Earn extra income and help those with special needs. Respite 10-10:30 a.m. Marne Chat with Dina McKain 7-7:30 p.m. Marne Report
care funding is now available for Family members with special 10:30-11 a.m. Daily Devotionals 7:30-8p.m. Daily Devotional
needs who are enrolled in the exceptional Family Member 11-11:30 a.m. Education Matters w/Kaytrina Sharp 8-8:30 p.m. Marne Chat with Dina McKain
Program and who meet specific medical criteria. 11:30 a.m.- noon Safety Concerns 8:30-9 p.m. Education Matters w/Kaytrina Sharp
Training will be provided to new care providers. Background Noon – 12:30 p.m. Marne Report 9-9:30 p.m. Marne Report
checks required. Current or previous child care providers are 12:30-1 p.m. Teen Buzz 9:30-10 p.m. CG Stand Up or Audience
encouraged to apply. Make a difference, contact your EFMP rep- 1-1:30 p.m. Daily Devotional/ Marne Chat 10-10:30 p.m. Marne Report
resentative today. For more information call Army Community 1:30-2 p.m. Education Matters w/Kaytrina Sharp 10:30-11 p.m. Education Matters w/Kaytrina Sharp
Service at 767-5058. 2-3 p.m. Pentagon Briefing, CG messages 11-11:30 p.m. Safety Concerns
3-3:30 p.m. Marne Report 11:30-midnight Marne Report
Respite care available to Families 3:30-4 p.m. Safety Concerns *Programing is Monday through Friday and is subject to change.
Do you have a child with special needs? Do you need a break?
Help is available.
Funding is available to pay for respite care of Family members
with special needs who are enrolled in the Exceptional Family
Members Program and who meet specific medical criteria. The
qualifying EFM is eligible to receive a maximum of 40 hours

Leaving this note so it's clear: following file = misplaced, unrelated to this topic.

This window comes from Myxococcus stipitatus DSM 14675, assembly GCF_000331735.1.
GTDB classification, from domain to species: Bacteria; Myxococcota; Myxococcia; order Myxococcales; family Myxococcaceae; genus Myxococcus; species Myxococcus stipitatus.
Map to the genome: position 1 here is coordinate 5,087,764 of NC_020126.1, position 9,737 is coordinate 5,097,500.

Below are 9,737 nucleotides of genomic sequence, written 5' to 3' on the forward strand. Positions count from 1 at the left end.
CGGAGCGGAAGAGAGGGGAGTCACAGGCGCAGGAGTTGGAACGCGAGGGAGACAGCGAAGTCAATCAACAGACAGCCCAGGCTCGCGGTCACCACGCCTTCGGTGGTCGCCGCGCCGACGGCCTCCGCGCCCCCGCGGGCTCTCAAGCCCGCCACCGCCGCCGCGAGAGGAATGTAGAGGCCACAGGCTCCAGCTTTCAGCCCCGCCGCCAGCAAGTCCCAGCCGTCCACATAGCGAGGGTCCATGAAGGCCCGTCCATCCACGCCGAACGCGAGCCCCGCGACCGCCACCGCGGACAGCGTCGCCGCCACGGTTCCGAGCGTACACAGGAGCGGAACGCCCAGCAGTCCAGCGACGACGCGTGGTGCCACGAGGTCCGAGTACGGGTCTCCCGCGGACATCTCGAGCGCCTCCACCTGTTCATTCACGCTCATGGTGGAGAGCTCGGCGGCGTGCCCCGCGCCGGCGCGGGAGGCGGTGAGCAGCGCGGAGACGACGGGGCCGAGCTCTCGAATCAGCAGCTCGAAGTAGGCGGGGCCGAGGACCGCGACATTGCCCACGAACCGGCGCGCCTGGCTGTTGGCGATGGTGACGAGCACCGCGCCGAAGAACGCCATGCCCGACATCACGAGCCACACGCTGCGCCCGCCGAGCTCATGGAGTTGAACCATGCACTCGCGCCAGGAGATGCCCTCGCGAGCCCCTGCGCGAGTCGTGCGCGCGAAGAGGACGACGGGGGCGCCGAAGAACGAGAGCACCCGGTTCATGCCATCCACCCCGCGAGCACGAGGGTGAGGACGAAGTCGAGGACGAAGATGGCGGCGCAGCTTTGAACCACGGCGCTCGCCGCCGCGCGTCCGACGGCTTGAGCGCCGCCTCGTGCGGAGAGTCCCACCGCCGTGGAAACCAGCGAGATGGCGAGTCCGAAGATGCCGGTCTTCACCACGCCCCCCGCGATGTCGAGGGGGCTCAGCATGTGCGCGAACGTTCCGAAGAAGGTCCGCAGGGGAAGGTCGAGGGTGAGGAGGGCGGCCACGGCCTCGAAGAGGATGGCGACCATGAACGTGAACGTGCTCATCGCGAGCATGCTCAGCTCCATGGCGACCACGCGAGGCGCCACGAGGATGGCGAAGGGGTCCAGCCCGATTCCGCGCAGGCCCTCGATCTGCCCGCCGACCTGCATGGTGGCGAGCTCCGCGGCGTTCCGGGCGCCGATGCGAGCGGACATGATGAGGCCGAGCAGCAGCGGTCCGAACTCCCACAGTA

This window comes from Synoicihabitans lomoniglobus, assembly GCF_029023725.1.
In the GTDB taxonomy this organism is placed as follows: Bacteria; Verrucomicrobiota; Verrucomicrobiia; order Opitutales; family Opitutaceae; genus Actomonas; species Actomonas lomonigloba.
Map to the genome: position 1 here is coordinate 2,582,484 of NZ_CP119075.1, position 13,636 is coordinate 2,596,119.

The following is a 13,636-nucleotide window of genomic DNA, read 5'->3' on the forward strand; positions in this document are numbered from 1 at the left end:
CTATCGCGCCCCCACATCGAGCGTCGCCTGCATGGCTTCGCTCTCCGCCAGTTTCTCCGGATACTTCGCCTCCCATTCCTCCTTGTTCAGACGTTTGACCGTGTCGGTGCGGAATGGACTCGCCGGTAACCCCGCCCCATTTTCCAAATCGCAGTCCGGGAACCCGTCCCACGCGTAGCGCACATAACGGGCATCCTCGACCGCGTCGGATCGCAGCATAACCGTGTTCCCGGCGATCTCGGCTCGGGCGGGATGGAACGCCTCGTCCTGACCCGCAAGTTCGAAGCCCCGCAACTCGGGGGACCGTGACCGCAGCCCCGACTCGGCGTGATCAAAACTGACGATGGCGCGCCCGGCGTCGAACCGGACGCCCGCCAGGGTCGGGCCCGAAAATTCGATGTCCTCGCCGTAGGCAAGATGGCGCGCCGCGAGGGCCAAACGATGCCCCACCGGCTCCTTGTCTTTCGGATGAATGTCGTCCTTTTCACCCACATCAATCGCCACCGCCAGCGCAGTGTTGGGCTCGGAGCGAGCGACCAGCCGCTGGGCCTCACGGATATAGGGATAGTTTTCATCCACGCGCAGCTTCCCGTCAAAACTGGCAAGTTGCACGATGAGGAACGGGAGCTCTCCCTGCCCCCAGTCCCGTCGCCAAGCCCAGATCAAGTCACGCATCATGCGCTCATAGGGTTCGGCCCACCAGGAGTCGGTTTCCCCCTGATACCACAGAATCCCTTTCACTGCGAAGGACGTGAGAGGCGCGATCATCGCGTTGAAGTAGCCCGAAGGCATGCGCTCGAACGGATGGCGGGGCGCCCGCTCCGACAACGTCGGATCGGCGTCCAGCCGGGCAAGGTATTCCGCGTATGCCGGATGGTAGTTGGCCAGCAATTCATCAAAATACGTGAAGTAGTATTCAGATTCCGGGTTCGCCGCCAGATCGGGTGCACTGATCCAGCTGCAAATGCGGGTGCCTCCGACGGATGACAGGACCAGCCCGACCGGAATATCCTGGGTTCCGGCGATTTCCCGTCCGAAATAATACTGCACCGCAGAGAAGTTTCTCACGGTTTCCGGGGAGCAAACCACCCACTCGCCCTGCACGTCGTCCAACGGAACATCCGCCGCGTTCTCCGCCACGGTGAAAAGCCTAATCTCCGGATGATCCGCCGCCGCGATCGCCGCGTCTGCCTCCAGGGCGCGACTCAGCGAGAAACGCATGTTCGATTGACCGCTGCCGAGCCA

monthly. Contact your EFMP manager for more information at

Recycling Spotlight
Recyclers, look on the bottom of plastic bottles and containers
for the number in the recycling triangle. These are the only three
types processed on the installation.
Plastics Recycling Fact:
- Number 1 Polyethylene Terephthalate, and number 2 High
Density Polyethelene (HDPE) plastic bottles are the most com-
mon materials handled at facilities recycling plastics.
- Incinerating 10,000 tons of waste creates one job; land fill-
ing the same amount creates 6 jobs; while recycling the same
10,000 tons creates 36 jobs.
- Plastics can take up to 400 years to break down in a landfill.

Post Windshield Tour offered

ACS hosts a guided tour of Fort Stewart and Hinesville for
those who are new to the area and are interested in learning more
about the installation and its surrounding community. During the
tour, patrons will stop for a short visit at Rocky’s, Winn Army
Community Hospital, and other on-post areas of interest includ-
ing Army Community Service, Child and Youth Services, and
the new housing complexes. Off - post points of interest include
the YMCA, cable and power companies, and the Liberty County
Recreation Department. The tour is about two hours and starts at
9:50 a.m. For more information, call 767-5058.

Foreign Born Spouse Support Group

Are you a foreign-born spouse and interested in networking
with other spouses from your cultural background? Germans,
Russians, Hispanics/Latinos, Asians, Samoans and more are wel-
come and encouraged to attend this group. The support group is a
great way to meet other foreign born spouses who are familiar with
the area and with Army life and have the opportunity to network
and participate in activities such as games and coffee club. Contact
ACS at 767-5058/5059 for dates and times and to sign up.

Intramural Flag Football League sign-up

Registration for the intramural flag football league is open,
and continues until Aug. 1. The event is open to active duty mil-
itary, Family members who are 18 years and older, retirees mili-
tary and Department of the Army civilians. Register 7:30 am. to
4 p.m. with the sports office. Games begin on Aug. 6.
Companies and/or individuals who are interested in participating
should contact Michael Hughes 315-4160, at Hunter or Randy
Walker 767-8238, at Stewart.

Related Interests